Game Development Reference
Managing the collision event
There are essentially two ways to handle collision events: either send an event every
update while two objects are touching (and continuously while they're still touching),
or send events both when the objects collide and when the objects separate.
In almost all cases it is wiser to pick the latter option, since it is simply an optimized
version of the first. If we know when the objects start and stop touching, then we
can assume that the objects are still touching between those two moments in time.
So long as the system also informs us of peculiar cases in separation (such as if
one object is destroyed, or teleports away while they're still touching), then we have
everything we need for a collision event system.
Bullet strives to be feature-rich, but also flexible, allowing us to build custom solutions
to problems such as this; so this feature is not built into Bullet by default. In other
words, we will need to build this logic ourselves. Our goals are simple; determine if a
pair of objects have either collided or separated during the step, and if so, broadcast
the corresponding event. The basic process is as follows:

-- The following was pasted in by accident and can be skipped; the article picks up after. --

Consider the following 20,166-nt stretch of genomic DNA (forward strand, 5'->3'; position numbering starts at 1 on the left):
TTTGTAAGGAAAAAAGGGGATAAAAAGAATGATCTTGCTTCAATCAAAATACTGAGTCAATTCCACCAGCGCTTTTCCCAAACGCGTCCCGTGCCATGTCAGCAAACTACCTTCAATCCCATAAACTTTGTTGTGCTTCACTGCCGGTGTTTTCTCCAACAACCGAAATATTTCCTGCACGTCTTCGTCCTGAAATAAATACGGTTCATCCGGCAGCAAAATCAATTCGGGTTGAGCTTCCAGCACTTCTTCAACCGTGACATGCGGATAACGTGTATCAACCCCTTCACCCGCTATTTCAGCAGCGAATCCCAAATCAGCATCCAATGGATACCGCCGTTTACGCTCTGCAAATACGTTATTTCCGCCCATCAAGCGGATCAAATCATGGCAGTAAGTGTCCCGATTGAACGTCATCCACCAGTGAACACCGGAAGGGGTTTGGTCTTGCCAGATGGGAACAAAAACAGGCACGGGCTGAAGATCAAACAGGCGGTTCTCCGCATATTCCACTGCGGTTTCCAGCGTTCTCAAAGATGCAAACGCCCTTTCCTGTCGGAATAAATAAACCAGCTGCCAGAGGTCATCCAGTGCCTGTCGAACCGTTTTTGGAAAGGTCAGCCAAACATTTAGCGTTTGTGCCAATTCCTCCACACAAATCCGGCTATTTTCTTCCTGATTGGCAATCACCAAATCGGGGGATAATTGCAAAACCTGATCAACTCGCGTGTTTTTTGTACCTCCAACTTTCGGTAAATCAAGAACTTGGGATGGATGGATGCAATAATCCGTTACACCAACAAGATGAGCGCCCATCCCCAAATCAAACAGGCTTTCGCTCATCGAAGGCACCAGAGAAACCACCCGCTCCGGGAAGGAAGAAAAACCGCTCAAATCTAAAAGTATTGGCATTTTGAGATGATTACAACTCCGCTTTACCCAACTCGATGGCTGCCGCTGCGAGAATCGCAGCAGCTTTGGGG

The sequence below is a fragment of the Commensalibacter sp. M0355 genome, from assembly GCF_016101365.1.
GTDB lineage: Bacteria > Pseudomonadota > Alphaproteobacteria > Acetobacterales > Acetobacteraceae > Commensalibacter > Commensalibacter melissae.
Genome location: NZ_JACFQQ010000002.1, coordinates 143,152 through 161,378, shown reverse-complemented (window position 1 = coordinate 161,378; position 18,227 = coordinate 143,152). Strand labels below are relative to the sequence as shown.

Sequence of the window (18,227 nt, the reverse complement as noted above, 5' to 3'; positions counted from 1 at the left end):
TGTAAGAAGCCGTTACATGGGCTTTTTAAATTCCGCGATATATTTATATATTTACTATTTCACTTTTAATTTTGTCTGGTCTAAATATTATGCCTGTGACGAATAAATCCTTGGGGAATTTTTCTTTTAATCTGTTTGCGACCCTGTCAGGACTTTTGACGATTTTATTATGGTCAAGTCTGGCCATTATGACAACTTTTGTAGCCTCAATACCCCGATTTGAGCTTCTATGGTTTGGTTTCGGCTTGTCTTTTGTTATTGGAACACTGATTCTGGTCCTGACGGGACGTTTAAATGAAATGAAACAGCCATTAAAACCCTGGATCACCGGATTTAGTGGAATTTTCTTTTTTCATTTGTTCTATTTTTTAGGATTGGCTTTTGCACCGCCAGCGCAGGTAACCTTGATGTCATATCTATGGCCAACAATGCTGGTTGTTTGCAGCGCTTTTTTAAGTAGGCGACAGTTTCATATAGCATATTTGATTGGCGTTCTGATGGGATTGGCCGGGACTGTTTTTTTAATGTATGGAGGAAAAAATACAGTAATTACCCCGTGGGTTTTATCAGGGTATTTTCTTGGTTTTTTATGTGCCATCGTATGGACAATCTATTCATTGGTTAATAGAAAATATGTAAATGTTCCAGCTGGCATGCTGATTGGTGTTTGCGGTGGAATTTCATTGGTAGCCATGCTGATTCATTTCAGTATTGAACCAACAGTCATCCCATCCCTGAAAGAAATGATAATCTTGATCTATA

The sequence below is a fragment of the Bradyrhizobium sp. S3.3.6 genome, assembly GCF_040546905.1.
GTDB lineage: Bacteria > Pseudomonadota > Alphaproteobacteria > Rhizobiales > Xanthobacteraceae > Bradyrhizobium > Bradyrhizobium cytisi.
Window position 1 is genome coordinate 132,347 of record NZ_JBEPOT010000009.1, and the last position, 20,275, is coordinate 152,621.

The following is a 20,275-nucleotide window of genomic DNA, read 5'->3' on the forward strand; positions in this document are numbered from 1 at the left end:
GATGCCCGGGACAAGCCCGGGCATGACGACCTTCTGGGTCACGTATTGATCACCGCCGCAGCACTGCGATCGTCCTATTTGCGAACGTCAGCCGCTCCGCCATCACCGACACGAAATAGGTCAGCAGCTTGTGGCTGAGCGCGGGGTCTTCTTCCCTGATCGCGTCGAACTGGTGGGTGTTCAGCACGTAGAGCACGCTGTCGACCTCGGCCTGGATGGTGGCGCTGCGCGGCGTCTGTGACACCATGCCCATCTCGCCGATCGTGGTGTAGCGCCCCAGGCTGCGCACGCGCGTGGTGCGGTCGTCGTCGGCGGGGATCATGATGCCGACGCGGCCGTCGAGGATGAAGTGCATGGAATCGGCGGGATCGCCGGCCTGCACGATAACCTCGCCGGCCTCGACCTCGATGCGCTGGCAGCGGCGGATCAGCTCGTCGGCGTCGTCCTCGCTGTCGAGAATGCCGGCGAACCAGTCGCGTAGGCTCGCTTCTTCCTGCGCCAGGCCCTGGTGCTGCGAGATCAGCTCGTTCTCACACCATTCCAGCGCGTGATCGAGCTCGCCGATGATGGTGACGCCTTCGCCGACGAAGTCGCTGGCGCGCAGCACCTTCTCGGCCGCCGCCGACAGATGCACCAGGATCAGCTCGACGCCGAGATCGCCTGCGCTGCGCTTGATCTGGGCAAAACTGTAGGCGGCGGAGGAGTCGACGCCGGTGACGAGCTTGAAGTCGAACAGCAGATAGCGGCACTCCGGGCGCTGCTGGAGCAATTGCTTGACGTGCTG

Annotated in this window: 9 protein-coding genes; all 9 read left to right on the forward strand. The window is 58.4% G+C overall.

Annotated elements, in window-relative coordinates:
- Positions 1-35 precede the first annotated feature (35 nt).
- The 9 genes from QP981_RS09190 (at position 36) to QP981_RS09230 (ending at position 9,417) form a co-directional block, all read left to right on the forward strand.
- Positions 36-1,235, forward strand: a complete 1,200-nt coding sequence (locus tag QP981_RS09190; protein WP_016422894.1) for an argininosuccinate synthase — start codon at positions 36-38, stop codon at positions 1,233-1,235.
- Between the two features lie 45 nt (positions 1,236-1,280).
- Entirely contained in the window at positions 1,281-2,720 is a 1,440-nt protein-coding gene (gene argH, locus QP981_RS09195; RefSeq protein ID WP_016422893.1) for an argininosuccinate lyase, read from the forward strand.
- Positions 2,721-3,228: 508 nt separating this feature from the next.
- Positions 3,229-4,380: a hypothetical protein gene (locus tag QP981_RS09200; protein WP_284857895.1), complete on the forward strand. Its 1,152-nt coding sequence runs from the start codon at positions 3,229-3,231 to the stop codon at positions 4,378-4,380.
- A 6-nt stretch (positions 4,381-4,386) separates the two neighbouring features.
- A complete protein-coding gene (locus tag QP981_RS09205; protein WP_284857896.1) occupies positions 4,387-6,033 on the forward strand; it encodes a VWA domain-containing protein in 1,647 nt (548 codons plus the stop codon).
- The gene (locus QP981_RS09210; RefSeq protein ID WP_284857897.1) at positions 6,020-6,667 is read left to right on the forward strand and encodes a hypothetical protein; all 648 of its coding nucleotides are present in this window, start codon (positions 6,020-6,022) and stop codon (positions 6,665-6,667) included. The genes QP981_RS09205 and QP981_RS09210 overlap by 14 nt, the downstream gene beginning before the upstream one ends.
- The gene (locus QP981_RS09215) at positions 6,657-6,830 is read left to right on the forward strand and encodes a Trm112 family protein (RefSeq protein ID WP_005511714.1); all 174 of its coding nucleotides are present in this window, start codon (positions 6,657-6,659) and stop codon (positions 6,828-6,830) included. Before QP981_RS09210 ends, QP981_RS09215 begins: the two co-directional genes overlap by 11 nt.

1. For each manifold, check if the two objects are touching (the number of con-
tact points will be greater than zero).
2. If so, add the pair to a list of pairs that we found in this step.
3. If the same pair was not detected during the previous step, broadcast a colli-
4. Once we've finished checking the manifolds, create another list of collision
objects that contains only the missing collision pairs between the previous
step and this step.
5. For each pair that is missing, broadcast a separation event.
6. Overwrite the list of collision pairs from the previous step, with the list we cre-
ated for this step.
There are several STL ( Standard Template Library ) objects and functions we can
use to make these steps easier. An std::pair can be used to store the objects in
pairs, and can be stored within an std::set . These sets let us perform rapid com-
parisons between two sets using a helpful function, std::set_difference() .
This function tells us the elements that are present in the first set, but not in the